HYDERABAD : It’s still the first month of the year and a lot of people are trying to finally follow the diet or exercise regime that they failed to do in the previous years. A new year makes you want turn a new leaf. Old health reports and dietary charts are dug out, and ways to tame those factors lying outside the ‘normal’ range sought. Doctors play a large role in shaping our health curve and keeping us on track. They are our most reliable partners in building health and the most sought-after. But are our doctors themselves able to follow what they preach? Express takes a peek into their diet diaries, their cheat days and their health goals.
Dr Anil Krishna cardiologist and MD, Maxcure Hospitals
When we asked Dr Anil Krishna, cardiologist and MD of Maxcure Hospitals, regarding this, he is refreshingly candid. “An year back, I was not following any diet or health rules. I never smoked or drank, but everything else was haphazard. As time goes, you realise that there are a few habits which are going to cause you health problems.
That moment of realisation is needed,” he says. Reflecting on the changing health challenges today, the doctor adds: “People generally think that they are immune to diseases. We think that diseases are things that happen to others. During our schooling years, we were taught about good habits, but we were never told about good exercises and good diet.
So we were never much aware of these issues. But as we are developing as a nation now and our income is increasing, food habits are changing. Obesity is rising and metabolic diseases are on the rise. The realisation has increased in the last decade. With increasing globalisation, more and more rich people has become susceptible to metabolic diseases. They started realising that just because they can afford it, it is not good to eat it.”
Talking about his own regime now, the cardiologist says: “Earlier, my diet used to consist of lot of sugar and carbohydrates, but I have now cut down on carbs. I never used to exercise, but now I go to the gym. Most importantly, I think before I eat.”
Dr Bhaskar Rao MD and CEO, KIMS
Dr Bhaskar Rao, MD and CEO of KIMS, however, says that due to their strict work schedule, doctors tend to stick to one routine which benefits them. He shares: “ Most doctors, since the time they join medical school, are very busy. They do not have time to look into other things like junk food. Since they have to spend long hours at work, they are also active. From a young age, they get habituated to a busy lifestyle which continues for a lifetime. This is not the case for every profession.
A lot of people nowadays start earning very high salaries at young age, and they have more money to spend on junk food and other things. They have irregular office and sleep timings. Their work is also very stressful. They indulge in harmful food habits during the weekends, which add on to our bodies without their knowledge. From the time medical professionals join the course at the age of 17-18 years, their habits are very streamlined. They do not have weekends to break their regular eating and sleeping patterns, thus not adding stress to their bodies.”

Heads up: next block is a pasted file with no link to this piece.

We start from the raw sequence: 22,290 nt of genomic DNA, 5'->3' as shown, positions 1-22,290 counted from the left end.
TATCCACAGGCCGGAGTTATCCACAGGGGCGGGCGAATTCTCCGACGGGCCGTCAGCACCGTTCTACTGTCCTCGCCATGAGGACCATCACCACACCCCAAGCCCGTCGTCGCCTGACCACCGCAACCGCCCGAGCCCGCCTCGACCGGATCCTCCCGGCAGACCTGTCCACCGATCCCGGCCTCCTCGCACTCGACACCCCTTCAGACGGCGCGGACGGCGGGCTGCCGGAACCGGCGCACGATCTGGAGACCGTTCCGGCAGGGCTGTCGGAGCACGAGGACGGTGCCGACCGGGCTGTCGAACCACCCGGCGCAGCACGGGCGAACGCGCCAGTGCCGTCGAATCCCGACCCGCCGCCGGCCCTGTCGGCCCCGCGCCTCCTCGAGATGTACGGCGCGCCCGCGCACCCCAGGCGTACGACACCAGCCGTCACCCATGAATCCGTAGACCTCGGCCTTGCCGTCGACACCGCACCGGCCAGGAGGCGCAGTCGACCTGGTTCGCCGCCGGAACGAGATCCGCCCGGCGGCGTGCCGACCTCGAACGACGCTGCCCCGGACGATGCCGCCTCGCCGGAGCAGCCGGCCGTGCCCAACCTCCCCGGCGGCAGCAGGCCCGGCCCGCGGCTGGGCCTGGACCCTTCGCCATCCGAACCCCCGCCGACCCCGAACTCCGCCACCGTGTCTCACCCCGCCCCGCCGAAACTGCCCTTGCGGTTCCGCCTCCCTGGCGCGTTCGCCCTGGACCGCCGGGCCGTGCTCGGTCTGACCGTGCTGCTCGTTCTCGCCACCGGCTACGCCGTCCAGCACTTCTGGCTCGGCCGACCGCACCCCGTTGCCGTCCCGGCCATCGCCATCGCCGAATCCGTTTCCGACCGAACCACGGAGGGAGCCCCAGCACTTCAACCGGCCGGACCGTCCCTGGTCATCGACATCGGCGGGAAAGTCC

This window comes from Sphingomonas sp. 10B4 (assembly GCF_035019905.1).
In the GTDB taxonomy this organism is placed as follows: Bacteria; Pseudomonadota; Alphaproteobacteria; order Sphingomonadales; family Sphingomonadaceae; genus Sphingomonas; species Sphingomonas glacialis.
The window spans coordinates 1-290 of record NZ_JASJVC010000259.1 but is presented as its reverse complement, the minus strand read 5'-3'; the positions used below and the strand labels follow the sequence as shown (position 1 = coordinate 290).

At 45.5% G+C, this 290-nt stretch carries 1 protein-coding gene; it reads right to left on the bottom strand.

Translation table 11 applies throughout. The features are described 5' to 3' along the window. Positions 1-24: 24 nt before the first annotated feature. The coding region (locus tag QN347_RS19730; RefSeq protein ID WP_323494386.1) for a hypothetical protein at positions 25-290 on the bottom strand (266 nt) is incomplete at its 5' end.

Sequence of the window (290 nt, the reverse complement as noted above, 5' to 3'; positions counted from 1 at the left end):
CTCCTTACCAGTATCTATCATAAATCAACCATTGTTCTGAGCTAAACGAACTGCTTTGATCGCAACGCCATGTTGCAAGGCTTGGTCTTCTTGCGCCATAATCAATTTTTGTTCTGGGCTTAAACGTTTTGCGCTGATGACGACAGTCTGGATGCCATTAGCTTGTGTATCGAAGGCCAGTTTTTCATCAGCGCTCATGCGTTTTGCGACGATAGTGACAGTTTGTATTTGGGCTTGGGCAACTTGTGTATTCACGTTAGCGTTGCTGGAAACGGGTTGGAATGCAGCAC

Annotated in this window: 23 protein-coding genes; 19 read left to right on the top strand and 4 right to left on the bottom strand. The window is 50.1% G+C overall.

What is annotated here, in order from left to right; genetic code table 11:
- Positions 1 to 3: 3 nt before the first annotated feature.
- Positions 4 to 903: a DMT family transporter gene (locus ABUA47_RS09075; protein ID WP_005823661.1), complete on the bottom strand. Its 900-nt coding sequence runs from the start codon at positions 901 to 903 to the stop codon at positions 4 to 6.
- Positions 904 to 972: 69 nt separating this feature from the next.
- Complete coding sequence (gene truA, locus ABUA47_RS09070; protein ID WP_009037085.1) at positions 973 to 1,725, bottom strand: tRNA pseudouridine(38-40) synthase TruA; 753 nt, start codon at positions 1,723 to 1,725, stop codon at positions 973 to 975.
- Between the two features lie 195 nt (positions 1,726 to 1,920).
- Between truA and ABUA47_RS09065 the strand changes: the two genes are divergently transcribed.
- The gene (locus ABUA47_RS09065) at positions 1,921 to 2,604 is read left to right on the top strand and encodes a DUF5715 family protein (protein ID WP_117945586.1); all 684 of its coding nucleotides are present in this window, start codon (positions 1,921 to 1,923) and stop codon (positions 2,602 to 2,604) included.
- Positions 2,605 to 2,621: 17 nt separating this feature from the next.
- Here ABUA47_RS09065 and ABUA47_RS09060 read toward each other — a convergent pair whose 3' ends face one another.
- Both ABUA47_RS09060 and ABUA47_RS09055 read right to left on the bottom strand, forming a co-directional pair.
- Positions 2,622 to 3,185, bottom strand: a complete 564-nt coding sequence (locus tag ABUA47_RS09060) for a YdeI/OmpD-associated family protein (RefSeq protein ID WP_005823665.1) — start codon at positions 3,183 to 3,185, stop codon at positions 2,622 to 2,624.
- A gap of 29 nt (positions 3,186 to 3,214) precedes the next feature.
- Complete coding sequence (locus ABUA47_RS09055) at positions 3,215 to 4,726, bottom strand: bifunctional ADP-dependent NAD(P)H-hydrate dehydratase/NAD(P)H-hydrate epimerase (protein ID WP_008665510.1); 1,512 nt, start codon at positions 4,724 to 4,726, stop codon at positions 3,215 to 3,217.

Speaking about his own healthy ways, he adds: “I eat only home-cooked and fresh food. I try not to use lifts. I also take walks in my home and practise yoga.” The biggest health challenge, a few top doctors are facing, seems to be the inability to have their food in time, specially lunch. They either have to attend to their patients or might be performing a surgery.
Dr AV Guruva Reddy MD and chief joint replacement surgeon, Sunshine Group of Hospitals
“I follow a strict diet and exercise regime, but am still unable to eat at the correct time. Since I spend a large portion of the day in Out Patient Department (OPD), my lunch gets delayed. Also, I have been trying to complete my dinner before 7 pm. I hope that I can do that soon. As far as exercise is concerned, my wife and I play tennis for an hour in the morning.”
Explaining how he balances healthy food with his love for sweets, he adds: “I have given up eating rice. Eating rice is just a childhood conditioning done in South Indian homes. I do not miss it at all and enjoy eating the curries, fruits and nuts. In fact, chapattis are as bad as rice. They are just starch and add to the fat in our body. I keep eating healthy foods like oats, porridge and Greek yoghurt. But I do have a sweet tooth, and I eat sweets at least once a week. I also use some time management hacks so that I have time to take all my meals. I eat my breakfast every day in my car on the way to the hospital, and that half-an-hour that I save helps me a lot.”
Dr Kasu Prasad Reddy founder and co-chairman of Maxivision Super Specialty Eye Hospitals
Dr Kasu Prasad Reddy, founder and co-chairman of Maxivision Super Specialty Eye Hospitals, however, does not believe in giving up any food item. “All food items are good in moderate quantities if food intake is proportional to the physical activity we are doing. If on any day I feel that I have not been physically active enough, I skip a meal that day,” he says. Doctor Reddy, who is also trying to streamline his lunch timings, says: “I do not think anyone except Mahatma Gandhi practised what they preached. However, for the past 12 years, I have been playing golf for two hours every day in the morning. So I have been practising what I preach as far as exercising goes.”
kakoli_mukherjee @newindianexpress.com @KakoliMukherje2